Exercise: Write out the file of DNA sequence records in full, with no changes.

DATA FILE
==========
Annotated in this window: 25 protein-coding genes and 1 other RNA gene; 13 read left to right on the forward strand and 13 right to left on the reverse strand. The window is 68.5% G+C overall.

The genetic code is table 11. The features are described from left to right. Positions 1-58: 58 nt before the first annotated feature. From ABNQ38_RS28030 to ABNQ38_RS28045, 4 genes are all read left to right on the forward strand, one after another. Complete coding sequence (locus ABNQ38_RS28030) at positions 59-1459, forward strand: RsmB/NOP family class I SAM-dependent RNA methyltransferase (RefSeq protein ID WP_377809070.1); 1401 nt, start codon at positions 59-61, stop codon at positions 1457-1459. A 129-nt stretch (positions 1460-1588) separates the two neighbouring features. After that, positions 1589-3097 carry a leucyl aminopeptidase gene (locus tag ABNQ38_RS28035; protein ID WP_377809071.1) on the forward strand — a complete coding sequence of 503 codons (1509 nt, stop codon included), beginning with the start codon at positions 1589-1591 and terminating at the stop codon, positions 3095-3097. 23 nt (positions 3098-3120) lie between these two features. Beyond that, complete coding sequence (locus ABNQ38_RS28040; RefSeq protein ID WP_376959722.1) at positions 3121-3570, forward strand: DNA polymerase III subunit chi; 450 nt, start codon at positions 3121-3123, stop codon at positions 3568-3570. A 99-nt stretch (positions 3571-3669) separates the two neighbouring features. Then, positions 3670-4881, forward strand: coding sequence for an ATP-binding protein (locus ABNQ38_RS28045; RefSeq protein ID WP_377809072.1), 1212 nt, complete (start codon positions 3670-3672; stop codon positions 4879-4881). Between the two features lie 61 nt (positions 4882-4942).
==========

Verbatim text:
Annotated in this window: 25 protein-coding genes and 1 other RNA gene; 13 read left to right on the forward strand and 13 right to left on the reverse strand. The window is 68.5% G+C overall.

The genetic code is table 11. The features are described from left to right. Positions 1-58: 58 nt before the first annotated feature. From ABNQ38_RS28030 to ABNQ38_RS28045, 4 genes are all read left to right on the forward strand, one after another. Complete coding sequence (locus ABNQ38_RS28030) at positions 59-1459, forward strand: RsmB/NOP family class I SAM-dependent RNA methyltransferase (RefSeq protein ID WP_377809070.1); 1401 nt, start codon at positions 59-61, stop codon at positions 1457-1459. A 129-nt stretch (positions 1460-1588) separates the two neighbouring features. After that, positions 1589-3097 carry a leucyl aminopeptidase gene (locus tag ABNQ38_RS28035; protein ID WP_377809071.1) on the forward strand — a complete coding sequence of 503 codons (1509 nt, stop codon included), beginning with the start codon at positions 1589-1591 and terminating at the stop codon, positions 3095-3097. 23 nt (positions 3098-3120) lie between these two features. Beyond that, complete coding sequence (locus ABNQ38_RS28040; RefSeq protein ID WP_376959722.1) at positions 3121-3570, forward strand: DNA polymerase III subunit chi; 450 nt, start codon at positions 3121-3123, stop codon at positions 3568-3570. A 99-nt stretch (positions 3571-3669) separates the two neighbouring features. Then, positions 3670-4881, forward strand: coding sequence for an ATP-binding protein (locus ABNQ38_RS28045; RefSeq protein ID WP_377809072.1), 1212 nt, complete (start codon positions 3670-3672; stop codon positions 4879-4881). Between the two features lie 61 nt (positions 4882-4942).